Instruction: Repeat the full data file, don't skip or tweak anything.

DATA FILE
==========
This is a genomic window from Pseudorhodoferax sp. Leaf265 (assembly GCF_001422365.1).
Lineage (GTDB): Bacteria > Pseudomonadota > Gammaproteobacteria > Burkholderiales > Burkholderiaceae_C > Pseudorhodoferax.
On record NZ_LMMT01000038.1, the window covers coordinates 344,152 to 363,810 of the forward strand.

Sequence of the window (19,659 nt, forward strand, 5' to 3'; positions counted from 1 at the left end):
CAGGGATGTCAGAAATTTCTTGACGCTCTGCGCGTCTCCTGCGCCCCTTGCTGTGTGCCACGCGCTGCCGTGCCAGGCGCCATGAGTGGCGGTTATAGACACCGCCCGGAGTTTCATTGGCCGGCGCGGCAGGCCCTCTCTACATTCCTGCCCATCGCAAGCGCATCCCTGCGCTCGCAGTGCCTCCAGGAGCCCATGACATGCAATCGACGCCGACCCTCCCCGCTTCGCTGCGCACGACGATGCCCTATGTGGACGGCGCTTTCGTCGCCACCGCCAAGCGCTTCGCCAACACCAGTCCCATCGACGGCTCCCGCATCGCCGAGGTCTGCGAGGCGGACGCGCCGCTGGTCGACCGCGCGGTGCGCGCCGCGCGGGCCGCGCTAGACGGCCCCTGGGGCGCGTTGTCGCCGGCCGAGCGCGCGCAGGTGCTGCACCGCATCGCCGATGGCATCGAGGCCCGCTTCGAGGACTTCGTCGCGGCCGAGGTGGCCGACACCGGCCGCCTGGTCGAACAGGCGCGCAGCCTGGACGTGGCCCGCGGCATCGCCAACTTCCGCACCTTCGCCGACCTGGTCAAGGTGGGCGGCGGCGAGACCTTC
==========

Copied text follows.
This is a genomic window from Pseudorhodoferax sp. Leaf265 (assembly GCF_001422365.1).
Lineage (GTDB): Bacteria > Pseudomonadota > Gammaproteobacteria > Burkholderiales > Burkholderiaceae_C > Pseudorhodoferax.
On record NZ_LMMT01000038.1, the window covers coordinates 344,152 to 363,810 of the forward strand.

Sequence of the window (19,659 nt, forward strand, 5' to 3'; positions counted from 1 at the left end):
CAGGGATGTCAGAAATTTCTTGACGCTCTGCGCGTCTCCTGCGCCCCTTGCTGTGTGCCACGCGCTGCCGTGCCAGGCGCCATGAGTGGCGGTTATAGACACCGCCCGGAGTTTCATTGGCCGGCGCGGCAGGCCCTCTCTACATTCCTGCCCATCGCAAGCGCATCCCTGCGCTCGCAGTGCCTCCAGGAGCCCATGACATGCAATCGACGCCGACCCTCCCCGCTTCGCTGCGCACGACGATGCCCTATGTGGACGGCGCTTTCGTCGCCACCGCCAAGCGCTTCGCCAACACCAGTCCCATCGACGGCTCCCGCATCGCCGAGGTCTGCGAGGCGGACGCGCCGCTGGTCGACCGCGCGGTGCGCGCCGCGCGGGCCGCGCTAGACGGCCCCTGGGGCGCGTTGTCGCCGGCCGAGCGCGCGCAGGTGCTGCACCGCATCGCCGATGGCATCGAGGCCCGCTTCGAGGACTTCGTCGCGGCCGAGGTGGCCGACACCGGCCGCCTGGTCGAACAGGCGCGCAGCCTGGACGTGGCCCGCGGCATCGCCAACTTCCGCACCTTCGCCGACCTGGTCAAGGTGGGCGGCGGCGAGACCTTC